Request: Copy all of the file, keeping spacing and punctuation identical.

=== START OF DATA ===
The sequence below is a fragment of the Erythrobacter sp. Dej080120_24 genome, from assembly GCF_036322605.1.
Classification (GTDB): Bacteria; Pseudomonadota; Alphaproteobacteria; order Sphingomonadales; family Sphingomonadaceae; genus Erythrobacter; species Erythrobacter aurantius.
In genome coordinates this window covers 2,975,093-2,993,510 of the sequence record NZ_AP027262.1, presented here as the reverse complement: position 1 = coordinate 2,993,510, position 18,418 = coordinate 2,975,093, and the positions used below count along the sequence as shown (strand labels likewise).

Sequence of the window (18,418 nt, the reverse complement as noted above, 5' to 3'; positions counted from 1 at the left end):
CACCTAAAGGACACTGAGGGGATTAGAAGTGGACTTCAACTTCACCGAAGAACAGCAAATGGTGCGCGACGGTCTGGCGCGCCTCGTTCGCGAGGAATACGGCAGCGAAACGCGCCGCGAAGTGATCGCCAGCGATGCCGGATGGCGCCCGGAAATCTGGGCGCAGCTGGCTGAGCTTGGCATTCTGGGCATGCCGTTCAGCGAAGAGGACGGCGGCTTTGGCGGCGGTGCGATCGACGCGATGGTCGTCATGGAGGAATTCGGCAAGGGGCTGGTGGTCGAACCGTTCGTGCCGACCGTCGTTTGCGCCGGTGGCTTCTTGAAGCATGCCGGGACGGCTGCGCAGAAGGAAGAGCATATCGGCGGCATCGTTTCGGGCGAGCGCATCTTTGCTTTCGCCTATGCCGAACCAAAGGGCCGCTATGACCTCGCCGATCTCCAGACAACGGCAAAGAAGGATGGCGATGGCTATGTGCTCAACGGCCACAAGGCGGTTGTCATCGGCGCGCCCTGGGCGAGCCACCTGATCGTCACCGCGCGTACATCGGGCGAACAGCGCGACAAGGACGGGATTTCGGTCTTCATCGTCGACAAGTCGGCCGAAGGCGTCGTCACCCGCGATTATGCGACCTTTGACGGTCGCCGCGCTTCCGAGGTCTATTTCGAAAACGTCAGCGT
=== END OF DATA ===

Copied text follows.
The sequence below is a fragment of the Erythrobacter sp. Dej080120_24 genome, from assembly GCF_036322605.1.
Classification (GTDB): Bacteria; Pseudomonadota; Alphaproteobacteria; order Sphingomonadales; family Sphingomonadaceae; genus Erythrobacter; species Erythrobacter aurantius.
In genome coordinates this window covers 2,975,093-2,993,510 of the sequence record NZ_AP027262.1, presented here as the reverse complement: position 1 = coordinate 2,993,510, position 18,418 = coordinate 2,975,093, and the positions used below count along the sequence as shown (strand labels likewise).

Sequence of the window (18,418 nt, the reverse complement as noted above, 5' to 3'; positions counted from 1 at the left end):
CACCTAAAGGACACTGAGGGGATTAGAAGTGGACTTCAACTTCACCGAAGAACAGCAAATGGTGCGCGACGGTCTGGCGCGCCTCGTTCGCGAGGAATACGGCAGCGAAACGCGCCGCGAAGTGATCGCCAGCGATGCCGGATGGCGCCCGGAAATCTGGGCGCAGCTGGCTGAGCTTGGCATTCTGGGCATGCCGTTCAGCGAAGAGGACGGCGGCTTTGGCGGCGGTGCGATCGACGCGATGGTCGTCATGGAGGAATTCGGCAAGGGGCTGGTGGTCGAACCGTTCGTGCCGACCGTCGTTTGCGCCGGTGGCTTCTTGAAGCATGCCGGGACGGCTGCGCAGAAGGAAGAGCATATCGGCGGCATCGTTTCGGGCGAGCGCATCTTTGCTTTCGCCTATGCCGAACCAAAGGGCCGCTATGACCTCGCCGATCTCCAGACAACGGCAAAGAAGGATGGCGATGGCTATGTGCTCAACGGCCACAAGGCGGTTGTCATCGGCGCGCCCTGGGCGAGCCACCTGATCGTCACCGCGCGTACATCGGGCGAACAGCGCGACAAGGACGGGATTTCGGTCTTCATCGTCGACAAGTCGGCCGAAGGCGTCGTCACCCGCGATTATGCGACCTTTGACGGTCGCCGCGCTTCCGAGGTCTATTTCGAAAACGTCAGCGT